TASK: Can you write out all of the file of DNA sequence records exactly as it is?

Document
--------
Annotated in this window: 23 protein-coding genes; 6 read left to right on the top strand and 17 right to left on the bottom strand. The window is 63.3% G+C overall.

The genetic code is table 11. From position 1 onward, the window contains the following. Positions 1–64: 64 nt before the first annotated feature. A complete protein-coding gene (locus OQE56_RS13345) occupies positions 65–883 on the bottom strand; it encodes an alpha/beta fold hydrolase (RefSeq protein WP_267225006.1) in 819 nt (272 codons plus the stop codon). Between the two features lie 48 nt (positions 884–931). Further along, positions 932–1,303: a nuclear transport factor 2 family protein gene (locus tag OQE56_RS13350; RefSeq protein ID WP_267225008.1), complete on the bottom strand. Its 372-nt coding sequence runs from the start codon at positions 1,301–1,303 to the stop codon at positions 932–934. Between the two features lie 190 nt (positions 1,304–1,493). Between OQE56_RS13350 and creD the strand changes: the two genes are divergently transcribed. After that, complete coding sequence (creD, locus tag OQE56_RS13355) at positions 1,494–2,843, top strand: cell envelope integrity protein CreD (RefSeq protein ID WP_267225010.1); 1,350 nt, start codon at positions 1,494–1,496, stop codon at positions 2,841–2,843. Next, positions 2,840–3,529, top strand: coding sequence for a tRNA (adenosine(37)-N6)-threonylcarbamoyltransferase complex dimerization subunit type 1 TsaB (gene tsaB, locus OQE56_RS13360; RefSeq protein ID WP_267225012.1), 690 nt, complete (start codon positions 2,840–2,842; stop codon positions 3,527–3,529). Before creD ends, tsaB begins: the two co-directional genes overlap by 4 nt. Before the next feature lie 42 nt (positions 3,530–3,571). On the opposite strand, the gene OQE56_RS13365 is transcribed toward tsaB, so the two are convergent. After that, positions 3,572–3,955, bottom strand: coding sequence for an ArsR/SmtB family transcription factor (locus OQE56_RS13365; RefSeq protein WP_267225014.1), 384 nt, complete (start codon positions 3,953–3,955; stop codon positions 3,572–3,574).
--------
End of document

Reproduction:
Annotated in this window: 23 protein-coding genes; 6 read left to right on the top strand and 17 right to left on the bottom strand. The window is 63.3% G+C overall.

The genetic code is table 11. From position 1 onward, the window contains the following. Positions 1–64: 64 nt before the first annotated feature. A complete protein-coding gene (locus OQE56_RS13345) occupies positions 65–883 on the bottom strand; it encodes an alpha/beta fold hydrolase (RefSeq protein WP_267225006.1) in 819 nt (272 codons plus the stop codon). Between the two features lie 48 nt (positions 884–931). Further along, positions 932–1,303: a nuclear transport factor 2 family protein gene (locus tag OQE56_RS13350; RefSeq protein ID WP_267225008.1), complete on the bottom strand. Its 372-nt coding sequence runs from the start codon at positions 1,301–1,303 to the stop codon at positions 932–934. Between the two features lie 190 nt (positions 1,304–1,493). Between OQE56_RS13350 and creD the strand changes: the two genes are divergently transcribed. After that, complete coding sequence (creD, locus tag OQE56_RS13355) at positions 1,494–2,843, top strand: cell envelope integrity protein CreD (RefSeq protein ID WP_267225010.1); 1,350 nt, start codon at positions 1,494–1,496, stop codon at positions 2,841–2,843. Next, positions 2,840–3,529, top strand: coding sequence for a tRNA (adenosine(37)-N6)-threonylcarbamoyltransferase complex dimerization subunit type 1 TsaB (gene tsaB, locus OQE56_RS13360; RefSeq protein ID WP_267225012.1), 690 nt, complete (start codon positions 2,840–2,842; stop codon positions 3,527–3,529). Before creD ends, tsaB begins: the two co-directional genes overlap by 4 nt. Before the next feature lie 42 nt (positions 3,530–3,571). On the opposite strand, the gene OQE56_RS13365 is transcribed toward tsaB, so the two are convergent. After that, positions 3,572–3,955, bottom strand: coding sequence for an ArsR/SmtB family transcription factor (locus OQE56_RS13365; RefSeq protein WP_267225014.1), 384 nt, complete (start codon positions 3,953–3,955; stop codon positions 3,572–3,574).